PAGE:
Demo Mobile may not be as big as E3 or CES, but the mobile-focused event attracts startups and companies looking to share their latest wares and ideas. While many of the products and services on display at this week's conference in San Francisco are still in the early stages of development, they paint an interesting portrait of what to expect in the mobile world in the not too distant future.
I spent some time at Demo Mobile this week and found four products and services worth watching in the coming year. Some of them may never make it to market, but they are just too cool not to share.
Paging Dr. Smartphone
If I had the Kinsa Smart Thermometer, then maybe I could have avoided unleashing the plague upon the TechHive a few weeks back. The thermometer plugs into your smartphone and uses an app to take your temperature. The app keeps track of any symptoms you're feeling and will show you maps of the surrounding areas so you know what illnesses have been making the rounds. You'll also be able create private groups to track illnesses within certain circles--something that Kinsa hopes will appeal to parents who might be worried their kids will catch something from their classmates.
The thermometer accessory is currently making its way through the FDA, and the app will initially only be available for iOS. (The company plans to expand to other devices shortly after launch.) Kinsa currently has an IndieGogo page set up for additional funding and hopes to launch both the thermometer and app sometime this fall.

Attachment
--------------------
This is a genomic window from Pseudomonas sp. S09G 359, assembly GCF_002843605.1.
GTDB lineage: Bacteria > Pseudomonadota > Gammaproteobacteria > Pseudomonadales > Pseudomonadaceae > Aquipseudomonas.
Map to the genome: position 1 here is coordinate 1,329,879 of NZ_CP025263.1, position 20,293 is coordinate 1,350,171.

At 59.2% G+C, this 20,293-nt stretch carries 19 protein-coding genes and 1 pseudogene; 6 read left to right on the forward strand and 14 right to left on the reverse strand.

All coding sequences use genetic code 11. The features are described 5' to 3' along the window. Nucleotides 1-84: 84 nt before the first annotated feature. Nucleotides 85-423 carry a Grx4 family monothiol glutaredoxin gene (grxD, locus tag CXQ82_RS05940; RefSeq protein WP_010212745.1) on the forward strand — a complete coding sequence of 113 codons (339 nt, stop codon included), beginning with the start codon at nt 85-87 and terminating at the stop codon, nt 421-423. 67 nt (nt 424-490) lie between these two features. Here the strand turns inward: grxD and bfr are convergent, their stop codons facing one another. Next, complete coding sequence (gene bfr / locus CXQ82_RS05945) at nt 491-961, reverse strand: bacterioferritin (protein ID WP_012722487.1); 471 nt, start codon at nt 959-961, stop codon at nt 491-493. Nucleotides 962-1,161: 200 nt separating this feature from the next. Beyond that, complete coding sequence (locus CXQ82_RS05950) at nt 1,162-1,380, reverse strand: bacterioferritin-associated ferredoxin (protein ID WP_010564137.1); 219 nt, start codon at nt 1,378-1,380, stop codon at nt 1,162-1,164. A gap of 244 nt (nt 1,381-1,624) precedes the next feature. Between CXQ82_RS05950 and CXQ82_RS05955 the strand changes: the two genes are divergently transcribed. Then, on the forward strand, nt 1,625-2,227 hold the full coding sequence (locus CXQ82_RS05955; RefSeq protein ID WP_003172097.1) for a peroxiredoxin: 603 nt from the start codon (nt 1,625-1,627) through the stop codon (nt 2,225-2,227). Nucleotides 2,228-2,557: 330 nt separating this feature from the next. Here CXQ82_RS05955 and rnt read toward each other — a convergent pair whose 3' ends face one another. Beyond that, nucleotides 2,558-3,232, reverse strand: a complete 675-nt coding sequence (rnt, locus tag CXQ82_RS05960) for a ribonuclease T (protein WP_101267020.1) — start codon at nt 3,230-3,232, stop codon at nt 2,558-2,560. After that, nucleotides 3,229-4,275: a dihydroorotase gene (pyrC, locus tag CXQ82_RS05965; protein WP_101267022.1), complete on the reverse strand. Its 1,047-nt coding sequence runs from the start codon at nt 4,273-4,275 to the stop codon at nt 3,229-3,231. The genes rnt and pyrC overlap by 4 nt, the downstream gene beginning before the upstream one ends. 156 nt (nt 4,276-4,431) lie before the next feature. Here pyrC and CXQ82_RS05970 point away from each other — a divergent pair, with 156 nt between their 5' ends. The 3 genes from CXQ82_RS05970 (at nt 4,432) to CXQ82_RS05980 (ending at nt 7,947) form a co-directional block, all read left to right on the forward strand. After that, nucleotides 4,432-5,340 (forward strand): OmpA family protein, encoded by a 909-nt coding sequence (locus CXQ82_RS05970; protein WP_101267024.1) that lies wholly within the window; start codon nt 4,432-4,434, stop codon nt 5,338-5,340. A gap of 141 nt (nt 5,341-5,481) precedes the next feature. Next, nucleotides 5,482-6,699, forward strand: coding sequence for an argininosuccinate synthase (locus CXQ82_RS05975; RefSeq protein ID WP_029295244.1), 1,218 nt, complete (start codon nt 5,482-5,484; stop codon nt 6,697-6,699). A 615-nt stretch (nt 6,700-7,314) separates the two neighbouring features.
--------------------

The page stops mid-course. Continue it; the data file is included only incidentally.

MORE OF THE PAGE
Program like a pro
What if you could control your tablet from your Fitbit fitness gadget? Or set your smartphone to tweet every time you played with your Sphero? Normally these types of interactions would require you to have a degree in software engineering and a few hours of free time to get going. But MakerSwarm, one of the nerdier products featured at Demo Mobile is an app that lets you program these sort of interactions between connected devices without knowing a lick of code.
Developed by research agency Maya, the app (which is still in alpha) runs on Android and takes advantage of the OS's intents framework to access the features of the particular device you're connecting to. So if you're hooking up your Sphero to your phone, you can have the Sphero activate the phone's camera every time the remote-controlled orb moves a certain way. Connecting devices is as easy as drag-and-drop, and there seems to be no limit to the number of devices you can connect together. Maya introduced MakerSwarm by using a Sphero to launch three remote-control AR Drones that were steered by an employee wearing a fitness tracker. Pretty awesome stuff.
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